We constantly learn and update our beliefs about when certain events will occur. For example, we know the expected interval between a button press on the remote control and the change of the channel, or the interval between a tennis player making its movement to serve and the moment when we should start our response. However, the mechanisms that govern learning of these temporal expectations are still widely unknown. In other words, how do we adapt to a remote control that has a longer delay between pressing the button and the channel change? Or how do we adapt the moment of our motor response when we face a new tennis opponent? In this project, we aim to study: 1. how we learn and update temporal expectations and 2.the neural mechanisms underlying this process. To this end, we propose three sets of experiments that investigate different aspects of temporal learning. In Experiment 1 the objective is to investigate how we learn to allocate our attention to relevant moments. In Experiment 2, we will investigate how we update the time of our motor actions so that events caused by us occur at specific times. In Experiment 3 the aim is to investigate how we store and retrieve information about temporal intervals in our long-term memory. All experiments consist of psychophysical tasks with concurrent EEG recording. The results of each experiment and of the set of experiments at the end of the project will help to elucidade the effects and mechanisms of temporal learning. (AU)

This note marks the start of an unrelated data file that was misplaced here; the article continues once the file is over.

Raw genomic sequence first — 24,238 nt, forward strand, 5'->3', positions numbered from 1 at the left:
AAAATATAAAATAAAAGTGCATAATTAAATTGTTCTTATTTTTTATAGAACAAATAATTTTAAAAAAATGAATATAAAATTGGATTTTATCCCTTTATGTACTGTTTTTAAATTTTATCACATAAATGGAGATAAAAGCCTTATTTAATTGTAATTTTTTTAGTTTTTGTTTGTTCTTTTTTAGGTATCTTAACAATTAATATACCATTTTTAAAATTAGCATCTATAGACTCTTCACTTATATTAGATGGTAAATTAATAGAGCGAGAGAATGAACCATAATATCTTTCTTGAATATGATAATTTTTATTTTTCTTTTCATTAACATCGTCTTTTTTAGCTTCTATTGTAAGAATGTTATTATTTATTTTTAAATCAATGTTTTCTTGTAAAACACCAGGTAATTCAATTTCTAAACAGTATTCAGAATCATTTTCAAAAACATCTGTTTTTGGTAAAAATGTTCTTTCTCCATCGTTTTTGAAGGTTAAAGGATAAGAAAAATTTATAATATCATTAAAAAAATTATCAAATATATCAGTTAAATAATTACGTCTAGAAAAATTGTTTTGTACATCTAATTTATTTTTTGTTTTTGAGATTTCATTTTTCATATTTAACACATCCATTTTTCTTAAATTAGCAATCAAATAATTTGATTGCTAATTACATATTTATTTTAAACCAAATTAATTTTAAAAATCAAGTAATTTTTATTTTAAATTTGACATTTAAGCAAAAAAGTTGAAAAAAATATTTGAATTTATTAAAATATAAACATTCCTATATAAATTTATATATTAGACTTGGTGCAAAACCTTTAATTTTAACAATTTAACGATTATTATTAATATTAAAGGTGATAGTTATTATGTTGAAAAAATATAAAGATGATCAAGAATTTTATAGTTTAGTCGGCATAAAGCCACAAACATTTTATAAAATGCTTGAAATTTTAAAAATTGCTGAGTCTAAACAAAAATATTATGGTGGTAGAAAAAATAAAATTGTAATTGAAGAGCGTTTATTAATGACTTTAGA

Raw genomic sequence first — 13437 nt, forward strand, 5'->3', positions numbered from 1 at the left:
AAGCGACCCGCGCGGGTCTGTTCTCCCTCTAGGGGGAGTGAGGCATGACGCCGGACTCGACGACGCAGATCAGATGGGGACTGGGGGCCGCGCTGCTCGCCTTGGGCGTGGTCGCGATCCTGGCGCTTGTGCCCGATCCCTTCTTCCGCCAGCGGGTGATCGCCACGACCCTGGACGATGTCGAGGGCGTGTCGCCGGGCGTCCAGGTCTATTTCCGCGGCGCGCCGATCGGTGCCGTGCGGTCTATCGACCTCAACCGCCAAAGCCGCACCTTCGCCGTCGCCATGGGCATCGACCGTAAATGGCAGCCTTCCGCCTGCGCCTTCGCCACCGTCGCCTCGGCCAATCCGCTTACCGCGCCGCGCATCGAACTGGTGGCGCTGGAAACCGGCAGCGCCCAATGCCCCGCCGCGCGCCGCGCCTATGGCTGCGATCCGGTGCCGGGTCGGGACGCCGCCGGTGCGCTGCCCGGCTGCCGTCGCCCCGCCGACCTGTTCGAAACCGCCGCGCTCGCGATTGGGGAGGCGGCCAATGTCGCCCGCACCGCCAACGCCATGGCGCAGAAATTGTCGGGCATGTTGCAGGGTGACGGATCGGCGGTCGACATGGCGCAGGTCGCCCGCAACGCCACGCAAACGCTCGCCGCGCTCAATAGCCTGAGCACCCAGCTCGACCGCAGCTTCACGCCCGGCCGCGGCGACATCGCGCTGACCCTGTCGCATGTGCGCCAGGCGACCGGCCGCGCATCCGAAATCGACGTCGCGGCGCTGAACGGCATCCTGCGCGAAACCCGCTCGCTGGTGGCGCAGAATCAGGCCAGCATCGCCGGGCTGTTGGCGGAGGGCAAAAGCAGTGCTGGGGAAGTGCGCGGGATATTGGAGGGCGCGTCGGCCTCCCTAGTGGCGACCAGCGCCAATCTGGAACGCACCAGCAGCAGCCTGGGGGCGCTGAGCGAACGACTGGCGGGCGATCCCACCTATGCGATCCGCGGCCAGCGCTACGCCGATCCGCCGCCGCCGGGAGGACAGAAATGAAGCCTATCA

Articles published in Agência FAPESP Newsletter about the research grant:
CRAVO, ANDRE M.;
SANTOS, KARIN MOREIRA;
NOBRE, ANNA C.
Temporal Anticipation Based on Memory.
JOURNAL OF COGNITIVE NEUROSCIENCE,
Web of Science Citations: 7.